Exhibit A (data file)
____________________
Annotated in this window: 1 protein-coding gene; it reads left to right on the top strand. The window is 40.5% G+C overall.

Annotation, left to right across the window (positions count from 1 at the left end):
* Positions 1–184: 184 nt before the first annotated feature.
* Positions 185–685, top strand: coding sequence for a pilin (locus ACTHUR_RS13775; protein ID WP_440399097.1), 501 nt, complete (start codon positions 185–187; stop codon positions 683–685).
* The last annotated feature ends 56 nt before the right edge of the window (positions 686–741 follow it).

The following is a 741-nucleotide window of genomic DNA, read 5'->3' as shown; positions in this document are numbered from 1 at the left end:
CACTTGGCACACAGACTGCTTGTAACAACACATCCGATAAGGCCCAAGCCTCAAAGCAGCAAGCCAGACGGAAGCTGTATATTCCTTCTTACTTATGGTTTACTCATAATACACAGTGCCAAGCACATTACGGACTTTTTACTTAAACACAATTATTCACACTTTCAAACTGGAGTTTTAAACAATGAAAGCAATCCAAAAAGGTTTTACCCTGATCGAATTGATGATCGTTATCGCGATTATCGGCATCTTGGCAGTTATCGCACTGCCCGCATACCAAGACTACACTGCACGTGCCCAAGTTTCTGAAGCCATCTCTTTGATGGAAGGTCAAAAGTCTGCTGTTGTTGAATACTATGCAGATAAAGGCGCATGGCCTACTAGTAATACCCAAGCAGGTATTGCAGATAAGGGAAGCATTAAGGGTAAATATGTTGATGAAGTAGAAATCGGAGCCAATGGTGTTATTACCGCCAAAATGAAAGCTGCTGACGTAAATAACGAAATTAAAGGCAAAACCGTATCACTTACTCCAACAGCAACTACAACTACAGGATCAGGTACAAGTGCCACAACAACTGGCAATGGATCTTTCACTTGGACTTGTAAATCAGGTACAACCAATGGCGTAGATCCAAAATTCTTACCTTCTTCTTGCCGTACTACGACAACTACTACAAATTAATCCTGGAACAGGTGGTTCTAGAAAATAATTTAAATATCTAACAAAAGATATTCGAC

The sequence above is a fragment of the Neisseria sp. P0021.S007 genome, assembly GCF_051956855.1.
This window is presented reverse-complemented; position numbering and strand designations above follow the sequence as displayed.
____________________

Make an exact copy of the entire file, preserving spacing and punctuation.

Annotated in this window: 1 protein-coding gene; it reads left to right on the top strand. The window is 40.5% G+C overall.

Annotation, left to right across the window (positions count from 1 at the left end):
* Positions 1–184: 184 nt before the first annotated feature.
* Positions 185–685, top strand: coding sequence for a pilin (locus ACTHUR_RS13775; protein ID WP_440399097.1), 501 nt, complete (start codon positions 185–187; stop codon positions 683–685).
* The last annotated feature ends 56 nt before the right edge of the window (positions 686–741 follow it).

The following is a 741-nucleotide window of genomic DNA, read 5'->3' as shown; positions in this document are numbered from 1 at the left end:
CACTTGGCACACAGACTGCTTGTAACAACACATCCGATAAGGCCCAAGCCTCAAAGCAGCAAGCCAGACGGAAGCTGTATATTCCTTCTTACTTATGGTTTACTCATAATACACAGTGCCAAGCACATTACGGACTTTTTACTTAAACACAATTATTCACACTTTCAAACTGGAGTTTTAAACAATGAAAGCAATCCAAAAAGGTTTTACCCTGATCGAATTGATGATCGTTATCGCGATTATCGGCATCTTGGCAGTTATCGCACTGCCCGCATACCAAGACTACACTGCACGTGCCCAAGTTTCTGAAGCCATCTCTTTGATGGAAGGTCAAAAGTCTGCTGTTGTTGAATACTATGCAGATAAAGGCGCATGGCCTACTAGTAATACCCAAGCAGGTATTGCAGATAAGGGAAGCATTAAGGGTAAATATGTTGATGAAGTAGAAATCGGAGCCAATGGTGTTATTACCGCCAAAATGAAAGCTGCTGACGTAAATAACGAAATTAAAGGCAAAACCGTATCACTTACTCCAACAGCAACTACAACTACAGGATCAGGTACAAGTGCCACAACAACTGGCAATGGATCTTTCACTTGGACTTGTAAATCAGGTACAACCAATGGCGTAGATCCAAAATTCTTACCTTCTTCTTGCCGTACTACGACAACTACTACAAATTAATCCTGGAACAGGTGGTTCTAGAAAATAATTTAAATATCTAACAAAAGATATTCGAC

The sequence above is a fragment of the Neisseria sp. P0021.S007 genome, assembly GCF_051956855.1.
This window is presented reverse-complemented; position numbering and strand designations above follow the sequence as displayed.